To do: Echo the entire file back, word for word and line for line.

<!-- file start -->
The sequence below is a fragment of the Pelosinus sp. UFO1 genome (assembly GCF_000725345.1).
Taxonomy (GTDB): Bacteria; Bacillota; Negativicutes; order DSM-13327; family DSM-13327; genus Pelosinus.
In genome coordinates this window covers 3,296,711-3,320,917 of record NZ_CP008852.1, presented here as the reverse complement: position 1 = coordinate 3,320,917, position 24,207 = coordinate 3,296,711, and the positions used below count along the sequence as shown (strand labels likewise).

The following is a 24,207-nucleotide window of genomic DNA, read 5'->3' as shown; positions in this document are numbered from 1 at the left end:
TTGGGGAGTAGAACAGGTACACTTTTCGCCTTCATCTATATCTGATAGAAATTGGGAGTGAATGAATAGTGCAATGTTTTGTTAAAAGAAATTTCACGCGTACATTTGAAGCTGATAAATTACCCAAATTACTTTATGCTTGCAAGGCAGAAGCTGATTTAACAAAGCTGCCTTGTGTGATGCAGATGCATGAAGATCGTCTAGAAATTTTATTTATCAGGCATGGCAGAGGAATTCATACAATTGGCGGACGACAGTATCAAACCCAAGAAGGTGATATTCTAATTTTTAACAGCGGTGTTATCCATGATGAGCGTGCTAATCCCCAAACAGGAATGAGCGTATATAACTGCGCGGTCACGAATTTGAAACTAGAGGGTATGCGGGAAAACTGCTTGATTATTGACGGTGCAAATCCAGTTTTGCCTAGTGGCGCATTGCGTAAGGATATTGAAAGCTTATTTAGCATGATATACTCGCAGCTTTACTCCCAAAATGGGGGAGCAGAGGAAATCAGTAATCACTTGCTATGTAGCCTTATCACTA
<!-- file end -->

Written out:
The sequence below is a fragment of the Pelosinus sp. UFO1 genome (assembly GCF_000725345.1).
Taxonomy (GTDB): Bacteria; Bacillota; Negativicutes; order DSM-13327; family DSM-13327; genus Pelosinus.
In genome coordinates this window covers 3,296,711-3,320,917 of record NZ_CP008852.1, presented here as the reverse complement: position 1 = coordinate 3,320,917, position 24,207 = coordinate 3,296,711, and the positions used below count along the sequence as shown (strand labels likewise).

The following is a 24,207-nucleotide window of genomic DNA, read 5'->3' as shown; positions in this document are numbered from 1 at the left end:
TTGGGGAGTAGAACAGGTACACTTTTCGCCTTCATCTATATCTGATAGAAATTGGGAGTGAATGAATAGTGCAATGTTTTGTTAAAAGAAATTTCACGCGTACATTTGAAGCTGATAAATTACCCAAATTACTTTATGCTTGCAAGGCAGAAGCTGATTTAACAAAGCTGCCTTGTGTGATGCAGATGCATGAAGATCGTCTAGAAATTTTATTTATCAGGCATGGCAGAGGAATTCATACAATTGGCGGACGACAGTATCAAACCCAAGAAGGTGATATTCTAATTTTTAACAGCGGTGTTATCCATGATGAGCGTGCTAATCCCCAAACAGGAATGAGCGTATATAACTGCGCGGTCACGAATTTGAAACTAGAGGGTATGCGGGAAAACTGCTTGATTATTGACGGTGCAAATCCAGTTTTGCCTAGTGGCGCATTGCGTAAGGATATTGAAAGCTTATTTAGCATGATATACTCGCAGCTTTACTCCCAAAATGGGGGAGCAGAGGAAATCAGTAATCACTTGCTATGTAGCCTTATCACTA